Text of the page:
Now, in The Little Book of the Vine, Lester lovingly tells the vineyard’s story through the voices of its inhabitants, in this case a wonderful conversation between a mature vine and a baby rabbit.
Readers aged seven to seventy will be charmed by the whimsical yet vinously accurate and engaging text plus exquisite illustrations by Krishna’s brother Guy, a talented Shropshire painter and ardent wine drinker.
The Little Book is published by Anagrus Atomus Press, Lester’s literary muse and in fact the bio-friendly wasp that helps control pesky bugs like the leafhoppers that damage the vines, without having to spray chemicals.
A Brand New Look at Very Old Wines
One of the oldest brand names in the world was originally burned into the wooden barrels of wine from Gaillac with red-hot branding irons.
Every barrel was branded with its contents and place of origin in this case, the cockerel and coat of arms of Gaillac, whose wines are known as “Vins du Coq”. Importantly, this early I.D. gave us today’s terms “brand” and “marque,” from marque au fer, French for branding iron.
Wine has been grown in the Gaillacois, one of France’s oldest, most beautiful and most under-rated wine regions, for 2,400 years.
From vines planted by the Phoenicians who colonized ancient Gaul, Gaillac wine was already prized when Roman orator Cicero praised it 300 years later, By then, potteries at nearby Montans were firing amphorae to carry wine across the Roman Empire.
Terra cotta jars were safer and their contents less disturbed when taken by water rather than by ox carts along rough paths and trails. It was also cheaper, more efficient, which led to a commercial boom for the port of Gaillac itself, at the head of navigation on the Tarn.
At its peak, hundreds of flat-bottomed boats and sailboats plied this ancient port to carry the region’s wine, corn, coal, fruit and indigo dye to eager clients.
The whole region has an exceptional climate, where Atlantic and Mediterranean influences merge and there’s a diverse range of wonderful soils and sites.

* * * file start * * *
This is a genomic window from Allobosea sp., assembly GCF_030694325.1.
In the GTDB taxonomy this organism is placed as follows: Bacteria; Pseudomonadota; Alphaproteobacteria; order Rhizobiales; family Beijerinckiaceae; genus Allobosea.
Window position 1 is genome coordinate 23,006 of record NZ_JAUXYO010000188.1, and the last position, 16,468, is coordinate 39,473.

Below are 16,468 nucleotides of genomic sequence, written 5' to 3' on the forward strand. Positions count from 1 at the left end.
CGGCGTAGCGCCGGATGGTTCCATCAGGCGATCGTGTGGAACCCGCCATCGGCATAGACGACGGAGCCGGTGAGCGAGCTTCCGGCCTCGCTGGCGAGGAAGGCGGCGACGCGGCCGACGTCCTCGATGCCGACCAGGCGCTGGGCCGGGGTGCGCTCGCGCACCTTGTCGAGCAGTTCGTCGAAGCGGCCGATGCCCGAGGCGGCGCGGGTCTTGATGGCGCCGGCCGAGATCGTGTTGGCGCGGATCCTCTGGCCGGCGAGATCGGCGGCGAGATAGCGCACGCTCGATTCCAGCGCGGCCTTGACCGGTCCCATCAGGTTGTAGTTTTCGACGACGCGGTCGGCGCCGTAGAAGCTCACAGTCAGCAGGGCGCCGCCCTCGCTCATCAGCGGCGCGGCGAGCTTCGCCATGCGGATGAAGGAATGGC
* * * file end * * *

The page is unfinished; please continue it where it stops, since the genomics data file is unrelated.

The wines the Romans made became the currency of choice between the colonizers and the native tribes whose cooperation they needed.
Only Roman citizens were allowed to make wine until 213 when Caracalla allowed all the Gauls to grow vines. By 476, however, the end of the Roman Empire was in sight and things started to go seriously wrong in the wine business.
By 507, the Visigoths, Normans, Franks and Huns had laid waste to the Empire and destroyed organized viticulture for centuries to come. Things were reviving by 920AD when records show a donation of vines to the Canon of nearby Albi.
Monks of the religious orders played a huge role in this economic revival by planting and tending new vineyards, many on land bequeathed to the Church by the faithful.
The bloody 13th-14thC crusades by the Pope and King of France against the Cathars, heretical Christians who vainly sought refuge in castles and hill towns in the Gaillac region brought death, more destruction of the vineyards and loss of trade once more. The last Cathars were eliminated by the Inquisition.
Exports from Gaillac to northern Europe had to pass downriver to the port of Bordeaux, a region determined to advance its own wines and smother competition from the Haut Pays, Gaillac, upriver.
During the 100 Years War in the 14th Century this fierce rivalry over wine exports swung back and forth depending on who was winning, England, which controlled Bordeaux, or the King of France.
At various times, Gaillac exports were held up at Bordeaux until St Martin’s Day (Nov 11), St Andrew’s Day (Nov 30) and even Christmas Day allowing foreign ships to load and leave with their cargos of Bordeaux wine.
Taxation was always a thorn in the side so bad that a barrel of corn was once demanded as the duty on two barrels of wine! A considerable burden since 41,739 barrels of wine were recorded in transit in 1311 alone and that’s a lot of Coq!
After 1451 when the French King retook Bordeaux, free movement of shipping was granted. The centuries-long role of the Tarn and Gaillac as a major port declined rapidly after the 1864 arrival of the railway, and the killer blow was the phylloxera plague that wiped out Europe’s vines until growers eventually grafted their vines onto immune American vine rootstocks.
The net result is that Bordeaux wines are much more famous than their country cousins. If the two geographical positions had been reversed, today we might consider Gaillac, not Chateau Latour, the finest example of French winemaking.
The main grapes for Gaillac's white wines are Len de l'el, Mauzac and Muscadelle, along with Ondenc, Sauvignon Blanc and Semillon. For reds and roses, the varieties are Duras, Fer Servadou and Syrah. The Bordeaux varieties Cabernet Sauvignon, Cabernet Franc and Merlot are also permitted, as is Gamay, the Beaujolais grape. Prunelard Noir (a local variety once thought extinct) is allowed in the reds.
Renowned English artist Gordon Frickers is capturing in oils with precise historical accuracy Gaillac, circa 1820, thronged with sailors, merchants and shipping, http://www.frickers.co.uk/blog/.